I have a daughter with disabilities and would love to have a bike with a chair on it..where did you get it? tnas@sunflower.com if you have info. Thanks Amy F

dalehuffman 4 years, 6 months ago

The bike is called the Duet and is made in Sweden. It is imported into the US by a company called Frank Mobility.

smilealot 4 years, 6 months ago

I have a daughter with disabilities and would love to have a bike with a chair on it..where did you get it? tnas@sunflower.com if you have info. Thanks Amy F

begin60 4 years, 6 months ago

I like Becky's parents' healthy attitude--maybe a bit more aware than the typical officious lower Midwestern mindset about just how great they are to get up in others' business with their unflappable "just helping" attitude that can be incredibly disabling and presumptuous when used as a mindless, default way of insinuating oneself into the space and lives of those perceived to have physical limitations. Talk about discriminating and treating people differently from the moment you meet them! But then, we're rarely talking brainiacs in Kansas, are we?

Check out chapter below(pg190) on etiquette to use with people perceived to have disabilities. On pg 191 it states you should not assume someone needs help,nor should you provide"help" without asking. It should not even be a question when dealing with strangers. To ask shows you're making offensve assumptions. This overly personal , intrusive approach to strangers is rarely welcome. See page 80 when Olkin discusses issues of privacy and control. This book proves Lawrence people who ambush and terorize strangers in the name of being helpful are "kissing to kill." Nobody who refuses to respect normal social boundaries and decent privacy is my friend.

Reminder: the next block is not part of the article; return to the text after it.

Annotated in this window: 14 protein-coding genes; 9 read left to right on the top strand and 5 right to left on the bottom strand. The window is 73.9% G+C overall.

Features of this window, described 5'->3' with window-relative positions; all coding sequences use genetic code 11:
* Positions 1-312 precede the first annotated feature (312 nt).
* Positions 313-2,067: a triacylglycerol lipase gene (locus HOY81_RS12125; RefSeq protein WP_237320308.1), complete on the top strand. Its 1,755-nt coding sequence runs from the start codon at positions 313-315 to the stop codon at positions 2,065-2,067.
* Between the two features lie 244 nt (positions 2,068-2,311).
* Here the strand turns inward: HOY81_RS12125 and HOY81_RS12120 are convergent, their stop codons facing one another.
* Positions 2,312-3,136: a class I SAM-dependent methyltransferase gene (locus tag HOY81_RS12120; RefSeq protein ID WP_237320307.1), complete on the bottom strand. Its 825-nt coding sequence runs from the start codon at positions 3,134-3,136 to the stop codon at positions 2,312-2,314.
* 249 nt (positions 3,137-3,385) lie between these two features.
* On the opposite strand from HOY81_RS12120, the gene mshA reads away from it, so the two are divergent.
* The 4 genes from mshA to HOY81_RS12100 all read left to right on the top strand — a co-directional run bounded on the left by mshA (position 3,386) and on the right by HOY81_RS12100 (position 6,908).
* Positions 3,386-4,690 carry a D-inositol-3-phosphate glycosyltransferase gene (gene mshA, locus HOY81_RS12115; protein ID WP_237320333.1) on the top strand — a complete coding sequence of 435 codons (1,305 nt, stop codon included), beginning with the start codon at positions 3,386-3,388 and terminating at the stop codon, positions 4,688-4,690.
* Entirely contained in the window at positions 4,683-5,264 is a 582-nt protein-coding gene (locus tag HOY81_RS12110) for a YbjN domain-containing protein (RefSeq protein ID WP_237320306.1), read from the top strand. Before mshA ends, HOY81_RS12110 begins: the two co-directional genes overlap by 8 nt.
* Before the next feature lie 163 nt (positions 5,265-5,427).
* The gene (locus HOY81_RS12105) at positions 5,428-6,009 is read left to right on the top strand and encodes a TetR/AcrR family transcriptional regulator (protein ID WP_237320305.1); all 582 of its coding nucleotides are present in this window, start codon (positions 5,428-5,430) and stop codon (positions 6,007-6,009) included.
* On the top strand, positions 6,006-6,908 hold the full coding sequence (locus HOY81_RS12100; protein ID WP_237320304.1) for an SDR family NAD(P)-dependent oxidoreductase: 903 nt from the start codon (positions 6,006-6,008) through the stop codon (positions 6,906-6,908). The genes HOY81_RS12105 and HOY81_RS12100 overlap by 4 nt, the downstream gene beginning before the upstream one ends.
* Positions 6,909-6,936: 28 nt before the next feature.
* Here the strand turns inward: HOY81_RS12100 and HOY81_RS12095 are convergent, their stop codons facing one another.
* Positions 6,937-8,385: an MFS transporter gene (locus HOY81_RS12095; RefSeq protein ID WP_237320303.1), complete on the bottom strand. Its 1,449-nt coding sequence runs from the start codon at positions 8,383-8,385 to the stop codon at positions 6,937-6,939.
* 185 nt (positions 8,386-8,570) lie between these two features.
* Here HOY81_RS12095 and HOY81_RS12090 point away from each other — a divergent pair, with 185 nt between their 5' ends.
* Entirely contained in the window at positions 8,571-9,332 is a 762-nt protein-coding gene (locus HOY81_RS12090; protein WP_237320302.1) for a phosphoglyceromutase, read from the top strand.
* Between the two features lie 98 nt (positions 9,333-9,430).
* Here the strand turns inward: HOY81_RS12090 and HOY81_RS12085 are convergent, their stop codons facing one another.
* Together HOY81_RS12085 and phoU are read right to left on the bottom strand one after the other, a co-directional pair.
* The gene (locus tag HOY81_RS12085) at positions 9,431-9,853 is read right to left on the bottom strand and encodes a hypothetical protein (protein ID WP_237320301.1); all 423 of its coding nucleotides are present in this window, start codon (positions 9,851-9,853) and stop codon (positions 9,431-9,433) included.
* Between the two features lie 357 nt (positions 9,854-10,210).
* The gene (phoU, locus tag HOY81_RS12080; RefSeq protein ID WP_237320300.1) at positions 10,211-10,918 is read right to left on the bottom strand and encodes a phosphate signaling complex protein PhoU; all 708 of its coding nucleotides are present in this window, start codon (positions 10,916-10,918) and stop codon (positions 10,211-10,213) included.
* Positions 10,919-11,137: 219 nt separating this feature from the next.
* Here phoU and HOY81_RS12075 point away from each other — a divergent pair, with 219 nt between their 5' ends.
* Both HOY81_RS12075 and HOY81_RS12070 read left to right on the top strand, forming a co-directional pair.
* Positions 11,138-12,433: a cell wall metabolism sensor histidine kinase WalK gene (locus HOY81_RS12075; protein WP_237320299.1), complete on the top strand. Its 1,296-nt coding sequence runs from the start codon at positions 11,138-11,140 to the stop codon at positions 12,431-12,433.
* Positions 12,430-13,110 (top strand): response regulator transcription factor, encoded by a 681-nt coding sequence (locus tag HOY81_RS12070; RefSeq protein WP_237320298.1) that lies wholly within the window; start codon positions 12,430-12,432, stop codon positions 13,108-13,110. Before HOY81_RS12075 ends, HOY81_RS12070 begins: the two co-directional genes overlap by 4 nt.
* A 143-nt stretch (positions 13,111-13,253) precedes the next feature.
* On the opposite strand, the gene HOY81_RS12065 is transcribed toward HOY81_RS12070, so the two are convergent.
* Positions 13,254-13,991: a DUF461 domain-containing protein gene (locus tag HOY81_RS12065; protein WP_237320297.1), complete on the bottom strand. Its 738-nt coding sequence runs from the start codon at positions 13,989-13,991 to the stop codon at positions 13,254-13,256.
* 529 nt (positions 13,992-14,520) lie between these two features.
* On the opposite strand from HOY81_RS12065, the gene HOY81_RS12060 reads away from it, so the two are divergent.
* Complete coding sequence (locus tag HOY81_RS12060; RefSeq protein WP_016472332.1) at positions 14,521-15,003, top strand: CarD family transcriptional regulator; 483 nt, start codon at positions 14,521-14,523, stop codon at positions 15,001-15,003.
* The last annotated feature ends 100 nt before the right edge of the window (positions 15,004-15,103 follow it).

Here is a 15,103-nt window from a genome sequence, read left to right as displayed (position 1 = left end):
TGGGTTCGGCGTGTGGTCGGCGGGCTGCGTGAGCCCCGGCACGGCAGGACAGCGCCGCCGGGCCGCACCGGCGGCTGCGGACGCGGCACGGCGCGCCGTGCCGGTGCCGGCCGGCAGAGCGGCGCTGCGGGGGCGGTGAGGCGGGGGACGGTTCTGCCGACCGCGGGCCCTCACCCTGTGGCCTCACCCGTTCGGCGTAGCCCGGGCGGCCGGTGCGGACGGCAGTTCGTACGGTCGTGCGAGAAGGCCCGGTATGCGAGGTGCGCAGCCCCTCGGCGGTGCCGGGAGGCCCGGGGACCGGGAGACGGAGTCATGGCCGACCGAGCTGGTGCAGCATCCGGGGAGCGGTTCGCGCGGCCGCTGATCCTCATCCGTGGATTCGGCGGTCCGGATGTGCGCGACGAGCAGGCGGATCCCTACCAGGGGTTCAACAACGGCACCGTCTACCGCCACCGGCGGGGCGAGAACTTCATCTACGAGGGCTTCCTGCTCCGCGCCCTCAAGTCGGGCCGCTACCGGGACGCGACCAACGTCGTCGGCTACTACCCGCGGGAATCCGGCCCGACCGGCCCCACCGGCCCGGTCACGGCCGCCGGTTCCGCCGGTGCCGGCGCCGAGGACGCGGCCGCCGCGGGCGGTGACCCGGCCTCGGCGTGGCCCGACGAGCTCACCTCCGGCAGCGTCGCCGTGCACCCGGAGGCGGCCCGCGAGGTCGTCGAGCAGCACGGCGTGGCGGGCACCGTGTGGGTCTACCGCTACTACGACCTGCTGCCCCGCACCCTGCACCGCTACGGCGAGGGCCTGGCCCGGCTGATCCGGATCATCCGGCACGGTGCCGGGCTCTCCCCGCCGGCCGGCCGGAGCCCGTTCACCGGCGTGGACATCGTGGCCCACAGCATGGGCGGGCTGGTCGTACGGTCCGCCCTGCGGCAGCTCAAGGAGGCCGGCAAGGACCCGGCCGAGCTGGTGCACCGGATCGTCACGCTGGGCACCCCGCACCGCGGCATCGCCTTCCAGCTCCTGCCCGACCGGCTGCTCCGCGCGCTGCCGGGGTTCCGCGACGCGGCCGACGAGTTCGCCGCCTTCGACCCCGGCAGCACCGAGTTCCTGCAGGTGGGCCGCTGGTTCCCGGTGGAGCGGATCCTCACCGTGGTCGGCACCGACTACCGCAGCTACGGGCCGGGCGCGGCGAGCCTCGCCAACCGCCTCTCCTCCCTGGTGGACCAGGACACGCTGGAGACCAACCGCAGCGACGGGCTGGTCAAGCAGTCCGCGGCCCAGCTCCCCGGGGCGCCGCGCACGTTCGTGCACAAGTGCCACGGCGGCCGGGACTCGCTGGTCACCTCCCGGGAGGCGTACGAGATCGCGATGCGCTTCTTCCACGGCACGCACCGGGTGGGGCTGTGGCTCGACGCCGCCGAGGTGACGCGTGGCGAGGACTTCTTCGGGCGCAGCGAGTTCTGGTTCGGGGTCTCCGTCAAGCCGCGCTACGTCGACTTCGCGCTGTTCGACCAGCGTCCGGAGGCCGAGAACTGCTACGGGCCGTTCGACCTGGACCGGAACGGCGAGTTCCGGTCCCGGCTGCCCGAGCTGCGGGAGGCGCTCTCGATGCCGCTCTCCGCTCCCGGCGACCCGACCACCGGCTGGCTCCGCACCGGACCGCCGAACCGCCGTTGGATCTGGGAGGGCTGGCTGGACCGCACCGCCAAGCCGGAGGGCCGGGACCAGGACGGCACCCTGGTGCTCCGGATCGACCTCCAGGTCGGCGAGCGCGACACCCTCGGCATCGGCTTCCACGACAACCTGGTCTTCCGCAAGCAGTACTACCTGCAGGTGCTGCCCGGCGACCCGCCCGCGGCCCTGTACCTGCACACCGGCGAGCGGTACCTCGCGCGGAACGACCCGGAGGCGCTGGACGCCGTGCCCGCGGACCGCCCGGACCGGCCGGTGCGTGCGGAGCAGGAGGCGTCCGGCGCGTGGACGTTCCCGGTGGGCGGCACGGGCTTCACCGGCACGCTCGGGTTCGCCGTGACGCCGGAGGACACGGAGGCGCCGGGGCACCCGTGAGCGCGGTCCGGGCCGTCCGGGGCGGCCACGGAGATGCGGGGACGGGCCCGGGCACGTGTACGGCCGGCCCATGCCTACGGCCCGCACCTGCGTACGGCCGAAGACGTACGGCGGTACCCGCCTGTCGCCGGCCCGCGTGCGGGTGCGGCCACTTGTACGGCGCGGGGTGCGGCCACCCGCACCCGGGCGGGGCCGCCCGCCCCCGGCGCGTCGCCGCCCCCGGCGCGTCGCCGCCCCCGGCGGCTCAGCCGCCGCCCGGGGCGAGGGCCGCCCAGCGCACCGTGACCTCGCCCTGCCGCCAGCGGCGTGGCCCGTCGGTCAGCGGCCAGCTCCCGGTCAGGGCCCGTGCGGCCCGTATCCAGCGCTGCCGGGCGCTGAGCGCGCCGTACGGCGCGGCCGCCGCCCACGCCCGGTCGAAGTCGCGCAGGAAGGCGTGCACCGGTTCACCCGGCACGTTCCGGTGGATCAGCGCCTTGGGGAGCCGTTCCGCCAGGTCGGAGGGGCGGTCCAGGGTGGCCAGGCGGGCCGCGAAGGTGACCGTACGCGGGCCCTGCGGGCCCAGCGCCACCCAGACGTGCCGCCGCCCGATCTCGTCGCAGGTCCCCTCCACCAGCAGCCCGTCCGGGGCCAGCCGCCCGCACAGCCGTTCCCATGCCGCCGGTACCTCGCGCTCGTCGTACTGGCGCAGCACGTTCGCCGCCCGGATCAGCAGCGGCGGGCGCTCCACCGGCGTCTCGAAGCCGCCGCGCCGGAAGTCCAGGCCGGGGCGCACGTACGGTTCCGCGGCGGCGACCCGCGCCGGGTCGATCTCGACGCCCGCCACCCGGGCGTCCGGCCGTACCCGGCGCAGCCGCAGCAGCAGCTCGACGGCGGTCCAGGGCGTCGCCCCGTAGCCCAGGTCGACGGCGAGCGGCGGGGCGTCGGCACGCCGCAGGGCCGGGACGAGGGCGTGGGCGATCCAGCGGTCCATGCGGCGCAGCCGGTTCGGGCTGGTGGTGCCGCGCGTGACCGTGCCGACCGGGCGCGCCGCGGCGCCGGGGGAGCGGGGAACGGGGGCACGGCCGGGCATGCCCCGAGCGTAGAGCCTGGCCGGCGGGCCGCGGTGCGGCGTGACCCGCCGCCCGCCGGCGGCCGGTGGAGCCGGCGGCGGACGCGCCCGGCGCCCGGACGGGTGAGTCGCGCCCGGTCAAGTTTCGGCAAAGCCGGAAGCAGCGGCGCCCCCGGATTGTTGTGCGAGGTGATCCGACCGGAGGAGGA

http://books.google.com/books?id=ZIKDpx6KGH0C&pg=PA24&lpg=PA24&dq=minority+model+of+disability+and+psychotherapy&source=bl&ots=RTFL0h3ot7&sig=Q6saxqP3UqwcGkEZU-GqLElAAos&hl=en&ei=eOPtS6m4F8Xflgekpry0CA&sa=X&oi=book_result&ct=result&resnum=1&ved=0CAsQ6AEwAA#v=onepage&q=minority%20model%20of%20disability%20and%20psychotherapy&f=false

begin60 4 years, 6 months ago

I like Becky's parents' healthy attitude--maybe a bit more aware than the typical officious lower Midwestern mindset about just how great they are to get up in others' business with their unflappable "just helping" attitude that can be incredibly disabling and presumptuous when used as a mindless, default way of insinuating oneself into the space and lives of those perceived to have physical limitations. Talk about discriminating and treating people differently from the moment you meet them! But then, we're rarely talking brainiacs in Kansas, are we?

Check out chapter below(pg190) on etiquette to use with people perceived to have disabilities. On pg 191 it states you should not assume someone needs help,nor should you provide"help" without asking. It should not even be a question when dealing with strangers. To ask shows you're making offensve assumptions. This overly personal , intrusive approach to strangers is rarely welcome. See page 80 when Olkin discusses issues of privacy and control. This book proves Lawrence people who ambush and terorize strangers in the name of being helpful are "kissing to kill." Nobody who refuses to respect normal social boundaries and decent privacy is my friend.

http://books.google.com/books?id=ZIKDpx6KGH0C&pg=PA24&lpg=PA24&dq=minority+model+of+disability+and+psychotherapy&source=bl&ots=RTFL0h3ot7&sig=Q6saxqP3UqwcGkEZU-GqLElAAos&hl=en&ei=eOPtS6m4F8Xflgekpry0CA&sa=X&oi=book_result&ct=result&resnum=1&ved=0CAsQ6AEwAA#v=onepage&q=minority%20model%20of%20disability%20and%20psychotherapy&f=false